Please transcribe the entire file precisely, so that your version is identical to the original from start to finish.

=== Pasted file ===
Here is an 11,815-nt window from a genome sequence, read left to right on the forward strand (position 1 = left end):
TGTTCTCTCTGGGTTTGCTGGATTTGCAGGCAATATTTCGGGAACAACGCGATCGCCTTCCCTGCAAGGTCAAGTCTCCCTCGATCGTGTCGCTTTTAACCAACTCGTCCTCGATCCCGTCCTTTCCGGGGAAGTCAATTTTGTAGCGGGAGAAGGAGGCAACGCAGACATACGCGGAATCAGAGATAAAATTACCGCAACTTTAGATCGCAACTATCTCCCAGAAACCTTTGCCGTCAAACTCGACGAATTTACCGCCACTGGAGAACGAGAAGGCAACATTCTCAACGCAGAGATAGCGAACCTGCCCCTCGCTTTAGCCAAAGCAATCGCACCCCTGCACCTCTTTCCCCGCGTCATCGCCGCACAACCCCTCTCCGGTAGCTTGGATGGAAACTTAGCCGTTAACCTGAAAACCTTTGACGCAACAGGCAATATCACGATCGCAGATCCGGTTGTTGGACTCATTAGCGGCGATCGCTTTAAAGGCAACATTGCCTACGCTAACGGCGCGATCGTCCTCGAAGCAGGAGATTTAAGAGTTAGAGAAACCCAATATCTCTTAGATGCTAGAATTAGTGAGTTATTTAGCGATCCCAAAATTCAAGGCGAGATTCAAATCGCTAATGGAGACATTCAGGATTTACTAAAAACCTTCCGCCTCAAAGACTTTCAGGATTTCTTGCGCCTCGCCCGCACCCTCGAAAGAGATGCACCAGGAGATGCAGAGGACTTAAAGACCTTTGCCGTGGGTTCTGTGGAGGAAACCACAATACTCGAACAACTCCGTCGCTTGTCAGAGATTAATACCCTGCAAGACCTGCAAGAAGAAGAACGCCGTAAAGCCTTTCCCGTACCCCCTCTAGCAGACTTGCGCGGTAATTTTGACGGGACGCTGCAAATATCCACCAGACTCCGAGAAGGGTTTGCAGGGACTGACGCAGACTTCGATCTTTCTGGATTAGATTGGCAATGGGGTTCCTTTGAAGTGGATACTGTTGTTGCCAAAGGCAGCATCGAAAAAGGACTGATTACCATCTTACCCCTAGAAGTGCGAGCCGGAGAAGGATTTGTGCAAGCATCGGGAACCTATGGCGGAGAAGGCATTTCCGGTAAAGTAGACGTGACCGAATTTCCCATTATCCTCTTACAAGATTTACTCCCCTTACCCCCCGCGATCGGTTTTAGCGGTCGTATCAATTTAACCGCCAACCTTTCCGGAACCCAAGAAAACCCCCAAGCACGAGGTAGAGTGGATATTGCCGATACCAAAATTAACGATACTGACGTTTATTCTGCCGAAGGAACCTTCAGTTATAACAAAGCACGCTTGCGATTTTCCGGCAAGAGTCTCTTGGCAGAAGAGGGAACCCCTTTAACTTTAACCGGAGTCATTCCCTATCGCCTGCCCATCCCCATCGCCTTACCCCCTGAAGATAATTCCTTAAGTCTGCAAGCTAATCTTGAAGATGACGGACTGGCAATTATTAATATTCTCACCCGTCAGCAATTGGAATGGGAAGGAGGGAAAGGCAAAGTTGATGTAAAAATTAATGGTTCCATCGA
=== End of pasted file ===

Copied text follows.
Here is an 11,815-nt window from a genome sequence, read left to right on the forward strand (position 1 = left end):
TGTTCTCTCTGGGTTTGCTGGATTTGCAGGCAATATTTCGGGAACAACGCGATCGCCTTCCCTGCAAGGTCAAGTCTCCCTCGATCGTGTCGCTTTTAACCAACTCGTCCTCGATCCCGTCCTTTCCGGGGAAGTCAATTTTGTAGCGGGAGAAGGAGGCAACGCAGACATACGCGGAATCAGAGATAAAATTACCGCAACTTTAGATCGCAACTATCTCCCAGAAACCTTTGCCGTCAAACTCGACGAATTTACCGCCACTGGAGAACGAGAAGGCAACATTCTCAACGCAGAGATAGCGAACCTGCCCCTCGCTTTAGCCAAAGCAATCGCACCCCTGCACCTCTTTCCCCGCGTCATCGCCGCACAACCCCTCTCCGGTAGCTTGGATGGAAACTTAGCCGTTAACCTGAAAACCTTTGACGCAACAGGCAATATCACGATCGCAGATCCGGTTGTTGGACTCATTAGCGGCGATCGCTTTAAAGGCAACATTGCCTACGCTAACGGCGCGATCGTCCTCGAAGCAGGAGATTTAAGAGTTAGAGAAACCCAATATCTCTTAGATGCTAGAATTAGTGAGTTATTTAGCGATCCCAAAATTCAAGGCGAGATTCAAATCGCTAATGGAGACATTCAGGATTTACTAAAAACCTTCCGCCTCAAAGACTTTCAGGATTTCTTGCGCCTCGCCCGCACCCTCGAAAGAGATGCACCAGGAGATGCAGAGGACTTAAAGACCTTTGCCGTGGGTTCTGTGGAGGAAACCACAATACTCGAACAACTCCGTCGCTTGTCAGAGATTAATACCCTGCAAGACCTGCAAGAAGAAGAACGCCGTAAAGCCTTTCCCGTACCCCCTCTAGCAGACTTGCGCGGTAATTTTGACGGGACGCTGCAAATATCCACCAGACTCCGAGAAGGGTTTGCAGGGACTGACGCAGACTTCGATCTTTCTGGATTAGATTGGCAATGGGGTTCCTTTGAAGTGGATACTGTTGTTGCCAAAGGCAGCATCGAAAAAGGACTGATTACCATCTTACCCCTAGAAGTGCGAGCCGGAGAAGGATTTGTGCAAGCATCGGGAACCTATGGCGGAGAAGGCATTTCCGGTAAAGTAGACGTGACCGAATTTCCCATTATCCTCTTACAAGATTTACTCCCCTTACCCCCCGCGATCGGTTTTAGCGGTCGTATCAATTTAACCGCCAACCTTTCCGGAACCCAAGAAAACCCCCAAGCACGAGGTAGAGTGGATATTGCCGATACCAAAATTAACGATACTGACGTTTATTCTGCCGAAGGAACCTTCAGTTATAACAAAGCACGCTTGCGATTTTCCGGCAAGAGTCTCTTGGCAGAAGAGGGAACCCCTTTAACTTTAACCGGAGTCATTCCCTATCGCCTGCCCATCCCCATCGCCTTACCCCCTGAAGATAATTCCTTAAGTCTGCAAGCTAATCTTGAAGATGACGGACTGGCAATTATTAATATTCTCACCCGTCAGCAATTGGAATGGGAAGGAGGGAAAGGCAAAGTTGATGTAAAAATTAATGGTTCCATCGA